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Arizona has the worst road rage in America, study says



People seemingly became worse drivers during the pandemic. Even though there were fewer people on the roads, drivers continued dying in preventable accidents due to speed and irresponsible behavior. Road rage certainly plays a role, but a recent study showed that anger behind the wheel is much worse in some states.

Car subscription platform Finn conducted the study, which found that Arizona had the worst road rage in America, scoring 8/10. Finn said the state had the most confrontational drivers and ranked at No. 12 for the most accidents. A significant majority of Arizonans reported having been yelled at, insulted, or threatened while driving — and 22.5 percent said they’d been forced off the road.

Interestingly, the sparsely-populated state of Montana came in second. It had the most car accidents and came in at No. 11 for confrontational drivers. A surprising 41.5 percent have been cut off on purpose, and 33.5 percent reported being blocked from changing lanes. South Carolina ranked third, with 46.5 percent saying they’d been yelled at in traffic. Montana ranked first for most fatal car accidents, while Mississippi was first for total deaths due to car accidents.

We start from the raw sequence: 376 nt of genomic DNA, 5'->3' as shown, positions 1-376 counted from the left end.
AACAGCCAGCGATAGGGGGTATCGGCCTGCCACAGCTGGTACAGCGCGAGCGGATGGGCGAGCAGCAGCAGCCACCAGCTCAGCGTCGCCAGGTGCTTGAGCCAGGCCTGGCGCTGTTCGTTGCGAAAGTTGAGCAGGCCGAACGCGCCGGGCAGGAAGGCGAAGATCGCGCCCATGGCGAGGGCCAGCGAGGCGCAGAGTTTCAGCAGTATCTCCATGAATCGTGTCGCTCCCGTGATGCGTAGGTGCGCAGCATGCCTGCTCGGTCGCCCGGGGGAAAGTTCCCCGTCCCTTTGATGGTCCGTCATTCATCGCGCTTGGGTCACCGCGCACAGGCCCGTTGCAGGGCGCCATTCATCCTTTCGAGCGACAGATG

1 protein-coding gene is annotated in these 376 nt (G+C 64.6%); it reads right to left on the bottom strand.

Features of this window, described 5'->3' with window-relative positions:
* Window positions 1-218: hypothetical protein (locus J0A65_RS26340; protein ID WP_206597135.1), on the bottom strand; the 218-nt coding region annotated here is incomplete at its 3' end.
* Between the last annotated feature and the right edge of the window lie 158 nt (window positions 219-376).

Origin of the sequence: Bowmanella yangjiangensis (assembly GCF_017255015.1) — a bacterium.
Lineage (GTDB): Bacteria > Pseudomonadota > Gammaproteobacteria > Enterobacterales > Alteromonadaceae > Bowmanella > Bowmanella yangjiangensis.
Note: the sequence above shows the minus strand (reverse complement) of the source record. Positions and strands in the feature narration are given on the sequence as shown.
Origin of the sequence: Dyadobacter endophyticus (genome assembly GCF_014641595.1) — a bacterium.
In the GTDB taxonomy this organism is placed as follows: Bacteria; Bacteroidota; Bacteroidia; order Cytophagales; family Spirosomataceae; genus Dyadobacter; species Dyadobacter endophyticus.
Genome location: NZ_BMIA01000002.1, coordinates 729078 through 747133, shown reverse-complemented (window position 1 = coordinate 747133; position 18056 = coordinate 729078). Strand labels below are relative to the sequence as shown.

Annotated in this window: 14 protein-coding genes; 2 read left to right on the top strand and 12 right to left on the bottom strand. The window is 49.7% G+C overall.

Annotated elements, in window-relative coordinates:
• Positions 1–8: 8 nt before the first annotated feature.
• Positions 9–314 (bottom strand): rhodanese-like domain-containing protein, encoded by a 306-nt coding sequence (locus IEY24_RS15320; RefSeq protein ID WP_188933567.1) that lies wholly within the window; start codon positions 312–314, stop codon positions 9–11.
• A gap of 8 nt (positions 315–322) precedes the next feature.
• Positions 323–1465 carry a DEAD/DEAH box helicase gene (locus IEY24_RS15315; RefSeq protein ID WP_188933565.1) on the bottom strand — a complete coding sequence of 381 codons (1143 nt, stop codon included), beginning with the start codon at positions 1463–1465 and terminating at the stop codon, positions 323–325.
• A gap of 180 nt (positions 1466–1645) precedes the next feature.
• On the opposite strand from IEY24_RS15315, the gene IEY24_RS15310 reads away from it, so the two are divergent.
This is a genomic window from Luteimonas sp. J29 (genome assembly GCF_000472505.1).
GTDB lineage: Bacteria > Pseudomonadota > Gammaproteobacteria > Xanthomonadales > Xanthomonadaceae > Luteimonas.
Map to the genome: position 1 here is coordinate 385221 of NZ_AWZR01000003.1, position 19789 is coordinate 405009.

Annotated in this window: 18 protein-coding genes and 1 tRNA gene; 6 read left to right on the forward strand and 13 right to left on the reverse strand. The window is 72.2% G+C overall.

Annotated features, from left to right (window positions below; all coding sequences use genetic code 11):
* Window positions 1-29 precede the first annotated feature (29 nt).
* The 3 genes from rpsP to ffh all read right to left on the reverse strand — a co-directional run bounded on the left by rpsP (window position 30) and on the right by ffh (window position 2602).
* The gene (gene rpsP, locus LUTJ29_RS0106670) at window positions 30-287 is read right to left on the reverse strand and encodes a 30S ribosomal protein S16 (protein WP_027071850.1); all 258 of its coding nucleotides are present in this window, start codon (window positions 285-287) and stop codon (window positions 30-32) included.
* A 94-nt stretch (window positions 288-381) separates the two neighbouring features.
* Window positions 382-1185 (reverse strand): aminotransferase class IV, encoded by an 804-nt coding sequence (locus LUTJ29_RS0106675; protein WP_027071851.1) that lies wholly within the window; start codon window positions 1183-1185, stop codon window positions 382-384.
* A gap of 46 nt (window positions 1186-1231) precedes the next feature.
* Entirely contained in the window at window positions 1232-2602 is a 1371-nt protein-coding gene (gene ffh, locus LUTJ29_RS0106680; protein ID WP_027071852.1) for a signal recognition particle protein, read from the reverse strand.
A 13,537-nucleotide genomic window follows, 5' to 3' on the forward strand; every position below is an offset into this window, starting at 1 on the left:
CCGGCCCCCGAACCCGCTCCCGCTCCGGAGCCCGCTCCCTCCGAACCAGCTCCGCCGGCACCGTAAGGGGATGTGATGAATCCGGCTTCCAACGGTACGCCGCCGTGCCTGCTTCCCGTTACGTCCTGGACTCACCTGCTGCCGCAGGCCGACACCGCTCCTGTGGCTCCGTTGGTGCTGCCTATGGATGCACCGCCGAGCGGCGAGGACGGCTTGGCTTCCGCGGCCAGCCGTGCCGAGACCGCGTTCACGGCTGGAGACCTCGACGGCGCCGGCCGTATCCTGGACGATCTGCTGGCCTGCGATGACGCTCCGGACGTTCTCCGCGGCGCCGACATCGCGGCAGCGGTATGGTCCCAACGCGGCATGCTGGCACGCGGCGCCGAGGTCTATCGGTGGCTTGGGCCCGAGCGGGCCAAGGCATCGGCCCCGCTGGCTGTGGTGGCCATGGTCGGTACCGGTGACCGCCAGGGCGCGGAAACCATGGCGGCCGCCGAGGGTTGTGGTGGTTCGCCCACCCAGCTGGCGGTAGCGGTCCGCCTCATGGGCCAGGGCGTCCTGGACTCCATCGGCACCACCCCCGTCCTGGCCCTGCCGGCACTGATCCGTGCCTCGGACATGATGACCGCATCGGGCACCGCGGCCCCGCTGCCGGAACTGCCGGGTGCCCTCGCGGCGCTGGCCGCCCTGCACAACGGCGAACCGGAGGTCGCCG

The study also looked at states with the least driving aggression. Turns out Minnesota nice is really a thing.

Finn noted that only 15 states have aggressive driving laws on the books, and only 11 have defined aggressive actions. Fines, jail time, and other penalties vary by state. Delaware has the lightest jail time associated with aggressive driving, with up to 30 days for offenders. Angry drivers in Arizona face up to six months in jail, while drivers in California can receive up to four years.

It's worth noting that Finn’s data came from several publicly available sources, so you can dig deeper into any part of the conclusions it formed. Finn used Forbes’ Confrontational Drivers Ranking and Car Accident Statistics, along with the Insurance Institute for Highway Safety’s Fatality Facts 2021 and AAA’s fact sheet on aggressive driving laws.

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